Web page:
Waterfowl Photography Tips

If first starting out capturing waterfowl, a telephoto lens and tripod are helpful. A telephoto lens with a focal length of close to 300mm or more is preferable. The higher the focal length, the further away you can station yourself when trying to silently capture photos.

duck photo

“Landing practice” captured by John Sargeant

A further beneficial piece of gear is some kind of camouflage clothing, which can help you get nearer to birds without disturbing them.

So now that we have the gear recommendations out of the way…the next thing is locating wild birds to photograph:

  • Springtime months are possibly the best periods to search out and take wild bird pictures. During the later part of the spring season you’ll perhaps have the opportunity to shoot adult birds nurturing their young.
  • Birds are generally busiest during the first couple of hours following dawn. This is the perfect period to locate birds to photograph. An additional advantage to the time is the fact that sun light won’t be completely potent and offers excellent illumination. A few hours ahead of sundown is yet another terrific time to shoot wildlife.
  • Forests, parks with numerous trees and shrubs, nearby recreational areas, nature reserves, as well as locations with natural fruit/vegetation are perfect for locating wild birds.
  • Generally speaking, the more natural and undeveloped the place the more likely you’ll locate a wide array of wildlife. Seaside locations are excellent because numerous gulls are drawn to the food from the ocean.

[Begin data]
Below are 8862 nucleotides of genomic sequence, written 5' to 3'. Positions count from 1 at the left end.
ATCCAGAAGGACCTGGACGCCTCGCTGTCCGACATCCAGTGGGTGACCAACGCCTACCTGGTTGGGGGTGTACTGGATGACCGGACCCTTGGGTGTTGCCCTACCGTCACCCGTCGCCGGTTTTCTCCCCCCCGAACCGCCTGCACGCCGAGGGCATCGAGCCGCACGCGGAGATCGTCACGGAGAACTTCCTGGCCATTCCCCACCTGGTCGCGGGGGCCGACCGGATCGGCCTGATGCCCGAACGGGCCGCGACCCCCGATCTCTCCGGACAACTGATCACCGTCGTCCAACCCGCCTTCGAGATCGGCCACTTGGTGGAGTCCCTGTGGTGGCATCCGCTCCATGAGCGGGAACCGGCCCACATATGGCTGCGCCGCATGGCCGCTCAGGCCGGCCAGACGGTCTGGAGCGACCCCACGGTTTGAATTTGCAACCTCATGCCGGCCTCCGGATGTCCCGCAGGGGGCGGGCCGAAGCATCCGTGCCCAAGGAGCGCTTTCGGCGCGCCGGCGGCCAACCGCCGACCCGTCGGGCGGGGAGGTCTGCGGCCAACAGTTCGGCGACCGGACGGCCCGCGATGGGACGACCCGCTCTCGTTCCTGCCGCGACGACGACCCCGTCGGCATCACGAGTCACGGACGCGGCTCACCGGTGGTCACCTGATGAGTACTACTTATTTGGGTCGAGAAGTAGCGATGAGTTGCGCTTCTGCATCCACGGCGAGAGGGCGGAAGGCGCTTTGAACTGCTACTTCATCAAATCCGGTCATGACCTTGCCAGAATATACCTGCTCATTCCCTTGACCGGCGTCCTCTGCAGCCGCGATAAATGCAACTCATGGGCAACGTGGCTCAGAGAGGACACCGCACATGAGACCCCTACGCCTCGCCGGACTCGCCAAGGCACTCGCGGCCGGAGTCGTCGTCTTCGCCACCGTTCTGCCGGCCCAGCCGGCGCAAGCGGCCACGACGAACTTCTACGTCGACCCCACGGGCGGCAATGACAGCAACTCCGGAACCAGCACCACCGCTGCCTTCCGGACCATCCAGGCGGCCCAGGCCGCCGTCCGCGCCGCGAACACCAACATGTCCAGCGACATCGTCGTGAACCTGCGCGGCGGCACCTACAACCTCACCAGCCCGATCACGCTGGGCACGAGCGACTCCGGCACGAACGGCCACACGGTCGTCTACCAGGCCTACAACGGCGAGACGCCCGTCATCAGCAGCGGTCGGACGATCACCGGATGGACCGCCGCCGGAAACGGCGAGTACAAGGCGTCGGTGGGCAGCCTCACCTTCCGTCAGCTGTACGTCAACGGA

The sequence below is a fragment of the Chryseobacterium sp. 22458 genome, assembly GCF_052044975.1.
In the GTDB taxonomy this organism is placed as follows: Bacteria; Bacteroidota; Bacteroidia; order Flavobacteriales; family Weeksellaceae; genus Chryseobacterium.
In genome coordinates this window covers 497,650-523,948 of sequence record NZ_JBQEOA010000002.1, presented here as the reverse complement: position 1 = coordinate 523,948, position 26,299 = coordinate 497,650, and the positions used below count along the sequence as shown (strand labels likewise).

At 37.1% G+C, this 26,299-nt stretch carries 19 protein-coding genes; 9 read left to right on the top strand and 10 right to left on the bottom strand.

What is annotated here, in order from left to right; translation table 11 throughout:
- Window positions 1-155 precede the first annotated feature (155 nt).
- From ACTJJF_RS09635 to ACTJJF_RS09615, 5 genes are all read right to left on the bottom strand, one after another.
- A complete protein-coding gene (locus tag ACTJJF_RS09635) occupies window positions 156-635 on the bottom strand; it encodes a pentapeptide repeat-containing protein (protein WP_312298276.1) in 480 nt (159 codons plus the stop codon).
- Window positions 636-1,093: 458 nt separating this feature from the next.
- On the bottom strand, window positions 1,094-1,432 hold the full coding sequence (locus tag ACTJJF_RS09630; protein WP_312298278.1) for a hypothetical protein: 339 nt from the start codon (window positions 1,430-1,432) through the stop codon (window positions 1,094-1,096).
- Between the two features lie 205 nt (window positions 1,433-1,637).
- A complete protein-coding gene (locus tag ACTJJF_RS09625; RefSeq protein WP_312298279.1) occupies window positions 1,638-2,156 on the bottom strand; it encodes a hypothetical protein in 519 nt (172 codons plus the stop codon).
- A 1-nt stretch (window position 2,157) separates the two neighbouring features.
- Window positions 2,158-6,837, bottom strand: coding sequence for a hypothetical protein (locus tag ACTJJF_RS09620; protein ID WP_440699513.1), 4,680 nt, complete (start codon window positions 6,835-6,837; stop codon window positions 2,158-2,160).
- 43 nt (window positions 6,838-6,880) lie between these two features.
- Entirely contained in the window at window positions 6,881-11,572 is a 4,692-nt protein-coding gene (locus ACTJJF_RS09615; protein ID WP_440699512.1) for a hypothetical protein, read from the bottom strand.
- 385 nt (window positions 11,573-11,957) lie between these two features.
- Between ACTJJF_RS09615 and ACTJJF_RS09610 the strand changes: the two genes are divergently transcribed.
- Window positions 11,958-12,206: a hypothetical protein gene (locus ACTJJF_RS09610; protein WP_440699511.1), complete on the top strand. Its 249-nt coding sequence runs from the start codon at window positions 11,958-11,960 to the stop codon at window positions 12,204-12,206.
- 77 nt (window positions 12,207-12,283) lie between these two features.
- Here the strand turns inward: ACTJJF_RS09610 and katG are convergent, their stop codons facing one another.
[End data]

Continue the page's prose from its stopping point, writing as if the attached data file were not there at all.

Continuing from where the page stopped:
• Locating and taking snapshots of wild birds is not the same! It’s crucial once you discover wildlife to keep low and approach them little by little to get close. Additionally it’s essential that you never appear to be a menace to the wildlife. The simplest way to achieve this is to head out on your own. Wild birds are usually top notch at understanding body gestures and while you might be approaching the birds with care, whoever you’re with might not be as careful.
water fowl photography heron

“Heron 1” captured by Teresa Shen

  • Just because a wild bird is near does not mean you’ll have a great photo. Seriously consider the perspective of the bird’s head. If, for example, the bird is facing away from your camera, consider holding out until they look at the camera.
  • Trees and shrubs with a lot of foliage make wild bird picture taking trickier because the leaves and branches obstruct your vision. Birds in areas with few leaves are much better to shoot. Ensure you have the bird’s eye in focus within your images.
  • Shooting flying birds creates several issues in focusing as well as exposure. Be certain you employ a shutter rate with a minimum of 1/1000 of a second.
egret water fowl photography

“Great Egret in Flight” captured by Kevin Cole

  • Using single AF points and permitting the digital camera to track the subject works superbly if a backdrop is straightforward. Birds right behind a bright sky demand keying in one or two additional stops to compensate.
  • Uninterrupted capturing is essential if you’re taking photos of moving wildlife. Quite often you will find yourself with only one or two decent pics per 100 taken.